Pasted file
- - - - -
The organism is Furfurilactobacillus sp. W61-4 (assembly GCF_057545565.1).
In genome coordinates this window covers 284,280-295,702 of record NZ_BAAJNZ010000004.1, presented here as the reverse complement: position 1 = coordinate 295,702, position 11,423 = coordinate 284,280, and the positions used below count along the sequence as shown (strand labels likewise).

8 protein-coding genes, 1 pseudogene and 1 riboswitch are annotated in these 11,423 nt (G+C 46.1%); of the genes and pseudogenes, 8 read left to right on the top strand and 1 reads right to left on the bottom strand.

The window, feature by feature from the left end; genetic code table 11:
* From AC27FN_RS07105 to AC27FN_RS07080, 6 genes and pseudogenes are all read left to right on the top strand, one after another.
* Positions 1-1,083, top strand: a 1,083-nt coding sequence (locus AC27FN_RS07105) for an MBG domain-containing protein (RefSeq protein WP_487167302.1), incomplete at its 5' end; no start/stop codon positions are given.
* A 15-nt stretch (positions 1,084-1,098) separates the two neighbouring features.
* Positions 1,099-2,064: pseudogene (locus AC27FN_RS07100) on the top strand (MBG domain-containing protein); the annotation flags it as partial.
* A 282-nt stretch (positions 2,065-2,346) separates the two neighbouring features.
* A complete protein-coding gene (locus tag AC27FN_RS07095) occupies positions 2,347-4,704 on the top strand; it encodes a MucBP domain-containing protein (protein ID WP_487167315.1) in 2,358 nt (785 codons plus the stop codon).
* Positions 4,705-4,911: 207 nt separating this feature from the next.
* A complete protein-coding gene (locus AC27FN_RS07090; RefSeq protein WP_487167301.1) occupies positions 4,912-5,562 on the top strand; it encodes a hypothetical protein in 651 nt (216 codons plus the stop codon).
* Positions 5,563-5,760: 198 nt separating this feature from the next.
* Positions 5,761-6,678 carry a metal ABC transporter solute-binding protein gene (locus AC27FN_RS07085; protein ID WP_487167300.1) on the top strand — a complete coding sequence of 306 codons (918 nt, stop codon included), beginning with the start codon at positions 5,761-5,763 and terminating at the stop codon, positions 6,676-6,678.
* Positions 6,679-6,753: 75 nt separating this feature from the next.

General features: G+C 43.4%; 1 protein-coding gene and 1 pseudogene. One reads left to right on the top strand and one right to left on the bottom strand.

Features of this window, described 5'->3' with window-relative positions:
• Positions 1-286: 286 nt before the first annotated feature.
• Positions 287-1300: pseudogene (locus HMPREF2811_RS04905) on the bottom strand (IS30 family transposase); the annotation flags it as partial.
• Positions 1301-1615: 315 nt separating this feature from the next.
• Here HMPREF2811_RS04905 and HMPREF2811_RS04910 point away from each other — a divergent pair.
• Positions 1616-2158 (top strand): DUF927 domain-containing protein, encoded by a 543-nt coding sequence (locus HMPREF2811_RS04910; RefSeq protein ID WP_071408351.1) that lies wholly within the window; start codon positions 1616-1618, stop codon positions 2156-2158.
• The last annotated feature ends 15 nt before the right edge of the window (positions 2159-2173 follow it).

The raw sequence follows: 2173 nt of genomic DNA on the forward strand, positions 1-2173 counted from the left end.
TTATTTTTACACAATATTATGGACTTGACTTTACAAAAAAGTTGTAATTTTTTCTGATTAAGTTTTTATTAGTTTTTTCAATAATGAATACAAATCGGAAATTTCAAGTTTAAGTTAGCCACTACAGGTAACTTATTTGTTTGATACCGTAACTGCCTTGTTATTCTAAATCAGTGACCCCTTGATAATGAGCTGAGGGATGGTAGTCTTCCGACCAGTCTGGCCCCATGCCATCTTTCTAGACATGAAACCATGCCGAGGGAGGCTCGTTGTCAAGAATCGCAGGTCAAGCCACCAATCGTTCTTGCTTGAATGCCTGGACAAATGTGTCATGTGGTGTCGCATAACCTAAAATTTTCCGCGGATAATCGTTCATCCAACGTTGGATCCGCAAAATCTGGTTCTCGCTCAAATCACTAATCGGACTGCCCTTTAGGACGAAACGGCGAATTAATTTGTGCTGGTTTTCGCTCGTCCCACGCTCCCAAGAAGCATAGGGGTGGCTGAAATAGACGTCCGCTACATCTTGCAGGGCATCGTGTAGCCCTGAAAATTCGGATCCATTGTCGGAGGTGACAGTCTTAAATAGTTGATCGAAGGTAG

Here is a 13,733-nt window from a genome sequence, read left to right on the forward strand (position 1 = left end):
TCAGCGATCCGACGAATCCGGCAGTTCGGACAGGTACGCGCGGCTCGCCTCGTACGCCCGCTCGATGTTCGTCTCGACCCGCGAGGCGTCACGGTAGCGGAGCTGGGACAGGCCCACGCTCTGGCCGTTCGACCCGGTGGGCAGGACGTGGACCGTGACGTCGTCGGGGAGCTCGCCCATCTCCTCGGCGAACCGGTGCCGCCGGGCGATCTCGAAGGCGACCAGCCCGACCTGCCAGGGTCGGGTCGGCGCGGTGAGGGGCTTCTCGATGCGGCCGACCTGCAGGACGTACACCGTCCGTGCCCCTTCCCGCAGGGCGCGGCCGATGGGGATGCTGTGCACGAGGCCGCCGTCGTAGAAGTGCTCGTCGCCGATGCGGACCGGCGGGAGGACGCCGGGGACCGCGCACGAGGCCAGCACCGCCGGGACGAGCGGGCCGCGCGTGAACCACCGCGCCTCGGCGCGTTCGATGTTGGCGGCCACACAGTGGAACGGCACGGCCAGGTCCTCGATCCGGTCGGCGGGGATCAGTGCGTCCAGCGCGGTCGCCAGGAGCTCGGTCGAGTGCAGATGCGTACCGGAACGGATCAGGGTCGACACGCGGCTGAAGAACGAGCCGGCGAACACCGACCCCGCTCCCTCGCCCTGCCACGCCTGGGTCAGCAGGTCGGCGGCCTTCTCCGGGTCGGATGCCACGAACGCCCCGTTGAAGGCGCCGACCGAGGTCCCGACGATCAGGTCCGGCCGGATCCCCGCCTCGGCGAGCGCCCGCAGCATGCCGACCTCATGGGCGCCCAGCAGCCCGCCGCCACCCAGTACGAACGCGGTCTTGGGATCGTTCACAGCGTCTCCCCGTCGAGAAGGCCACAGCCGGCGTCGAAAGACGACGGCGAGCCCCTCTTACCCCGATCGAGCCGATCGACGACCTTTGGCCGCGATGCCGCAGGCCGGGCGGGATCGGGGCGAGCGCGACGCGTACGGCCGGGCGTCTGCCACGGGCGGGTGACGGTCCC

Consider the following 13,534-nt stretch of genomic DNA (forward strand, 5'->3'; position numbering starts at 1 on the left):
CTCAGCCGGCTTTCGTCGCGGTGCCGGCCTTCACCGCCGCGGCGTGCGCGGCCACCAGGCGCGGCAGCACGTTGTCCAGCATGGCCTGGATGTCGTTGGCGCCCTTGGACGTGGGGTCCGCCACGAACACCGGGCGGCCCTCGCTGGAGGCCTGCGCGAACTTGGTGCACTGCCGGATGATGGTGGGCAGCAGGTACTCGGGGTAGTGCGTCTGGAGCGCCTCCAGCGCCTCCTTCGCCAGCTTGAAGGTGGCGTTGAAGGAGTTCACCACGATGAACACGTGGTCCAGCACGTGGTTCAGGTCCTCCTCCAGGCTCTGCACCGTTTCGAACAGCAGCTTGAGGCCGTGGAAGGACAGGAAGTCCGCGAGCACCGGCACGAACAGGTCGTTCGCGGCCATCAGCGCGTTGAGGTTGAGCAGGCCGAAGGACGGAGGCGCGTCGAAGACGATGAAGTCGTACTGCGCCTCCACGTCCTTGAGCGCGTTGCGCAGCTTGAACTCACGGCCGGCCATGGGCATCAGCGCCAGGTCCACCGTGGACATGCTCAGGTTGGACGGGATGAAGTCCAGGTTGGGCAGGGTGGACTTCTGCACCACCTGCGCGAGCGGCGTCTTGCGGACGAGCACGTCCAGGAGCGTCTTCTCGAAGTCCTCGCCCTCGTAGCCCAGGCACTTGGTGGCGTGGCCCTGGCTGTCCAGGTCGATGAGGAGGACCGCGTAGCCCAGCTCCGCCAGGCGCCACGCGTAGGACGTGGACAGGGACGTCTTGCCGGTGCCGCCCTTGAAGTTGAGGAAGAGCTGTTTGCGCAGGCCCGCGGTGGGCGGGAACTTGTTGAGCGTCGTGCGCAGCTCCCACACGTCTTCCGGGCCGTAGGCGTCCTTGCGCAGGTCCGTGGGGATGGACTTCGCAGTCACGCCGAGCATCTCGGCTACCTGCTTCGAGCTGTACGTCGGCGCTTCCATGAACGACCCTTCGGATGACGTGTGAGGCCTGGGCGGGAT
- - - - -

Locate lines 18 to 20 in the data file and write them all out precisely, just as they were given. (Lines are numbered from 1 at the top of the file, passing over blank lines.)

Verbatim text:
• Positions 1-286: 286 nt before the first annotated feature.
• Positions 287-1300: pseudogene (locus HMPREF2811_RS04905) on the bottom strand (IS30 family transposase); the annotation flags it as partial.
• Positions 1301-1615: 315 nt separating this feature from the next.